But White says the coup had more to do
with profits than law. "Coups happen because very wealthy
people want them and help to make them happen, people who are
used to seeing the country as a money machine and suddenly see
social legislation on behalf of the poor as a threat to their
interests," says White. "The average wage of a worker
in free trade zones is 77 cents per hour." According to the
World Bank, 59% of Hondurans live below the poverty line.
The United States is also involved in
the coup through a network of agencies that funnel money and training
to anti-government groups. The National Endowment for Democracy
(NED) and the U.S. Agency for International Development (USAID)
contribute to right-wing organizations that supported the coup,
including the Peace and Democracy Movement and the Civil Democratic
Union. Many of the officers that bundled Zelaya off to San Jose
were trained at the Western Hemispheric Institute for Security
Cooperation, the former "School for the Americas" that
has seen torturers and coup leaders from all over Latin America
pass through its doors.
The Obama administration condemned the
coup, but when Zelaya journeyed to the Honduran-Nicaragua border,
U.S. Secretary of State Hillary Clinton denounced him for being
"provocative." It was a strange statement, since the
State Department said nothing about a report by the Committee
of Disappeared Detainees in Honduras charging 1,100 human rights
violations by the coup regime, including detentions, assaults,
Human rights violations by the coup government
have been condemned by the Inter-American Commission for Human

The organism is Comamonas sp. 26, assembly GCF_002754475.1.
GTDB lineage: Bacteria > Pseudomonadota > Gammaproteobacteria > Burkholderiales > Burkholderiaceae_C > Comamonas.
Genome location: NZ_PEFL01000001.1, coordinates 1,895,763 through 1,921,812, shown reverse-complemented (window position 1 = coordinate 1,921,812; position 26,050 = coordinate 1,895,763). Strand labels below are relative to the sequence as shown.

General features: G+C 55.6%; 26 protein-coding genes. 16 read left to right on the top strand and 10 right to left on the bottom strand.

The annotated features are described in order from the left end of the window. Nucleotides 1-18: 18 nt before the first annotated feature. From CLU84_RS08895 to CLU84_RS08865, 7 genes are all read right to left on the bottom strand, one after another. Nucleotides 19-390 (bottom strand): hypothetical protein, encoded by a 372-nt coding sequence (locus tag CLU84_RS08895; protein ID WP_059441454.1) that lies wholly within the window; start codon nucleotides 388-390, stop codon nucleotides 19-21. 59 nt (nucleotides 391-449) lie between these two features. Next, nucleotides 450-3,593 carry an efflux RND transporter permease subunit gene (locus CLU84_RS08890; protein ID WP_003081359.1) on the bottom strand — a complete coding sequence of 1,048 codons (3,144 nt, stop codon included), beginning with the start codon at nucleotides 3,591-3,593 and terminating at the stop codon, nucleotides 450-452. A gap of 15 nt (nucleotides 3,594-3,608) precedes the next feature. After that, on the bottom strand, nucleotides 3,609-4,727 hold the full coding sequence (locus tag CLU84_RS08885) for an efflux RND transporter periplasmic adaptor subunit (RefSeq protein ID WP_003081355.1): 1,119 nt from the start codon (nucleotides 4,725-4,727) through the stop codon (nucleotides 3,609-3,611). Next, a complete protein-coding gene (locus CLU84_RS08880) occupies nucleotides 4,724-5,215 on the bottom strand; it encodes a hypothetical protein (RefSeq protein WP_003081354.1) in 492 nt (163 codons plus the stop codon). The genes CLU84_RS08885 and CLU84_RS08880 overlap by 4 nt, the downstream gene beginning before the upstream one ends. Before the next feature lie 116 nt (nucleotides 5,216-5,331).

Rights, the International Observer Mission, Human Rights Watch,
Amnesty International, the Committee to Protest Journalists, and
Reporters Without Borders.
Davis claims that the coup was a "legal"
maneuver to preserve democracy. But that's a hard argument to
make, given some of its architects. One is Fernando Joya, a former
member of Battalion 316, a paramilitary death squad. Joya fled
the country after being charged with kidnapping and torturing
several students in the 1980s, but he has now resurfaced as a
"special security advisor" to the coup makers. He recently
gave a TV interview that favorably compared the 1973 Chilean coup
to the June 28 Honduran coup.
According to Greg Grandin, a history professor
at New York University, the coup makers also included the extremely
right-wing Catholic organization, Opus Dei, whose roots go back
to the fascist regime of Spanish caudillo Francisco Franco.
In the old days, when the United States
routinely overthrew governments that displeased it, the Marines
would have gone in, as they did in Guatemala and Nicaragua, or
the CIA would have engineered a coup by the local elites. No one
has accused U.S. intelligence of being involved in the Honduran
coup, and American troops in the country are keeping a low profile.
But the fingerprints of U.S. institutions like the NED, USAID,
and School for the Americas - plus bipartisan lobbyists, powerful
corporations, and dedicated Cold War warriors - are all over the
Conn Hallinan is a columnist for Foreign
Policy In Focus.